Award-winning YA author, Laurel Anne Hill returns with her latest historical fantasy, A Plague of Flies: Revolt of the Spirits,1846. Needless to say, it’s going to be an unforgettable adventure you don’t want to miss out on. Laurel explores her family history and finds a fantasy-filled story of a brave sixteen-year-old, Catalina. Read more about her experience and your soon-to-be-favorite book, A Plague of Flies.
Hi Laurel, you released your latest historical fantasy last month, A Plague of Flies: Revolt of the Spirits, 1846. Could you tell us about it?
In 1846 Alta California, Catalina Delgado daydreams about her future: roping cattle, marrying Angelo Ortega, and raising children. But now, invaders from the United States—the Bear Flaggers—have declared war against Mexico, her country. Bear Flaggers have imprisoned one close friend of her family and murdered others. What fate might befall her parents, grandfather, and younger brothers? And what about her best friend, a Costanoan servant girl? How can Catalina, only sixteen, help protect all those she loves?
The spirits provide Catalina with answers, but not the ones she wants. Plus she fears the strange spirit man who rides a black Andalusian stallion through the sky. For the sake of all she holds dear, Catalina must risk her reputation as a chaste young woman, her future with Angelo, her life, and her very soul. When hopes and dreams clash with cold reality, Catalina finds the fortitude to accomplish what only she can do.
Why did you choose to write about 1846 Alta California?
At the time I made the choice, I still believed my paternal great-grandmother, Hipólita, had lived there during the 1840s. I thought my Mexican family had lost their land to the United States as a result of the Bear Flag Rebellion in 1846. Then I discovered they’d not come to California until the late 1850s or early 1860s. Once in California, they’d been taken advantage of in some other manner, possibly by one of the US railroads.
What is the one thing about Catalina Delgado that your readers are instantly going to fall in love with?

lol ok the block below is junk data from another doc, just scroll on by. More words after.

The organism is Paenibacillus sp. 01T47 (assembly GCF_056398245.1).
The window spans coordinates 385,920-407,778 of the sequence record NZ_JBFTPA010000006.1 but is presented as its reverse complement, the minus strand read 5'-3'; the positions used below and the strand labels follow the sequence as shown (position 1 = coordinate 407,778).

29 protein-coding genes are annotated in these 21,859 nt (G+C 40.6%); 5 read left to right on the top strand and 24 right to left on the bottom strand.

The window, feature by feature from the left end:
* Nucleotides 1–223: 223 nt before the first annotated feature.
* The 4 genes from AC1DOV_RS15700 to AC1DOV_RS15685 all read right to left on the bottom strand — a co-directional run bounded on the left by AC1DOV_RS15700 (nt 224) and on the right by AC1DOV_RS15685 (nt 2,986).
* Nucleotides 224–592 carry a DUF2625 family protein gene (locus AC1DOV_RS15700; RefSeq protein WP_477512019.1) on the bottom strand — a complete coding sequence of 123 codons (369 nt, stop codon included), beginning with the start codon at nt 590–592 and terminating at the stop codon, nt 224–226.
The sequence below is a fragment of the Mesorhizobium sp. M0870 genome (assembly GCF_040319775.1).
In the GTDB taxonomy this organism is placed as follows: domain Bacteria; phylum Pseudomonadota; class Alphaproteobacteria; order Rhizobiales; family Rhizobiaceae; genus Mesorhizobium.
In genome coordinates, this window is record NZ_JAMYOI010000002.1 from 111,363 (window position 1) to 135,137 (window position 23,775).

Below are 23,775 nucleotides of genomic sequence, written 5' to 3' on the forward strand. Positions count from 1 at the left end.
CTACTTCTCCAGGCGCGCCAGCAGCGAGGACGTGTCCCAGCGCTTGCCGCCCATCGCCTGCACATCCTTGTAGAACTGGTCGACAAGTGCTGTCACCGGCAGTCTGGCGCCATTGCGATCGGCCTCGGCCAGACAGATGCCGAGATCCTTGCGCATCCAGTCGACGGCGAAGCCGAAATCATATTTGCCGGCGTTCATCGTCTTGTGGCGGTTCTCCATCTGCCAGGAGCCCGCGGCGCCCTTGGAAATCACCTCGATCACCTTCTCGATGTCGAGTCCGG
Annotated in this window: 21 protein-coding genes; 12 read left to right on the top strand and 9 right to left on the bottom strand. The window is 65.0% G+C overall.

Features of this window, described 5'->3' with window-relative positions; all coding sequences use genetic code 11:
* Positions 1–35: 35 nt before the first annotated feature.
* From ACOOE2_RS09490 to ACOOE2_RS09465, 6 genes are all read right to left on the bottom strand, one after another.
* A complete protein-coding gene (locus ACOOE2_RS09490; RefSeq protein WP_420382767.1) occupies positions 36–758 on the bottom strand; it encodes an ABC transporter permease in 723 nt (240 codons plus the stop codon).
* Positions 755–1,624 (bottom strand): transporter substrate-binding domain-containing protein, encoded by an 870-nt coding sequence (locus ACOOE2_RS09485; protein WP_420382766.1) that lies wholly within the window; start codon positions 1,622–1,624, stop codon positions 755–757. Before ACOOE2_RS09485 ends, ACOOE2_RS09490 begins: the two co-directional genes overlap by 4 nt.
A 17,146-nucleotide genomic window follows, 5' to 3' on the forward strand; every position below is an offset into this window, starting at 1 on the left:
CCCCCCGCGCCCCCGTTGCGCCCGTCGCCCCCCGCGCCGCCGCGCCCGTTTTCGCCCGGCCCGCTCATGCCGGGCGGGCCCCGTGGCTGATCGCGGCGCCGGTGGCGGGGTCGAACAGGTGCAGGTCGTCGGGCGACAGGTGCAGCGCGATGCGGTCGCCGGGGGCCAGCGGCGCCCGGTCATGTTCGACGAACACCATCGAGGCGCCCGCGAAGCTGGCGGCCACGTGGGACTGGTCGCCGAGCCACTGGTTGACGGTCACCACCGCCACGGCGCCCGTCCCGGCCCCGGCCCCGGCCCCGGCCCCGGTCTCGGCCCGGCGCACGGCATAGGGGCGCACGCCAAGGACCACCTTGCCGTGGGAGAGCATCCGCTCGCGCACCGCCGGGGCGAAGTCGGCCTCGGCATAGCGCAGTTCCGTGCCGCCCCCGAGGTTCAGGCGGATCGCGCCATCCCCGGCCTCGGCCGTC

Catalina, a young mestiza, has ideas of her own about her personal future, including who she wants to marry. Without sisters, she competes with her four younger brothers for approval. She is not afraid to ride astride (instead of sidesaddle) and can rope longhorns almost as well as her father’s vaqueros do. Regardless, Catalina remains closer to being a sixteen-year-old woman of her time than to becoming some bigger-than-life kick-ass heroine. She wishes to honor members of her family—even when she doesn’t agree with them—and her Catholic faith. Yet she finds herself questioning aspects of both her faith and her family.
What can you share about the Spirit Man that your potential readers don’t know yet?
Spirit Man is a complicated being, far more than just a scary character. He has taken the shape of others in the past, and presumably, will do so in the future. Spirit Man has the capacity to serve as a loyal friend or become a terrifying opponent.
Is there a heart-warming review or comment you received for A Plague of Flies that you’d like to share with us?
Kirkus Reviews, November 1, 2021: In her second YA novel that’s set in a magical-realist 19th-century California, Hill gives readers a wonderfully imaginative, unsettling view of events leading up to the 1849 gold rush. Many narratives emphasize the excitement of this time and California’s newfound wealth, population growth, and influence, but this book foreshadows the disasters—starvation, slaughter, dispossession—inflicted on Indigenous people. It’s a theme that could become heavy-handed, but Catalina’s passionate teenage energy gives propulsion to the dramatic plot.
At what point during the research of A Plague of Flies did you have the sequence of the story plotted?
Not until I finished the first draft, over ten years after starting my project. Please understand, however, that the hiatus between finishing the first half of draft number one and starting the second half amounted to five of those ten years. I wrote the second half of the initial draft in three months.
What do you enjoy writing the most – historical fantasy or science fiction? Why?
Historical fantasy. I love to delve into the history of a setting, and fantasy gives me a fair amount of freedom in world-building. Besides, I worked most of my adult life in the field of science or science technology. Although I write occasional science fiction or science horror stories, doing fantasy returns me to a special place I loved as a child.
Rapid Fire time. Answer the following questions with the first thing that comes to your mind.
A preferred writing snack:
Morning: Coffee with caramel-flavored creamer.
Evening: A glass of wine.
What was the last soundtrack you heard?
The opera, “Mefistofele” (by Boito), with Luciano Pavarotti singing the role of Faust. “Mefistofele” is my go-to inspiration when I need “big sound” to deal with one hell of a challenge.
Countryside or the beach:
These days, the countryside. For most of my life, the beach.
Tea or coffee:
Coffee with caramel-flavored creamer.
Kittens or puppies:
Puppies. I love kittens, but cats interfere with my ability to breathe. (Ah-choo!)
Your biggest pet peeve is…:
Spam telephone calls.
Your favorite movie of all times:
The original “Star Wars!”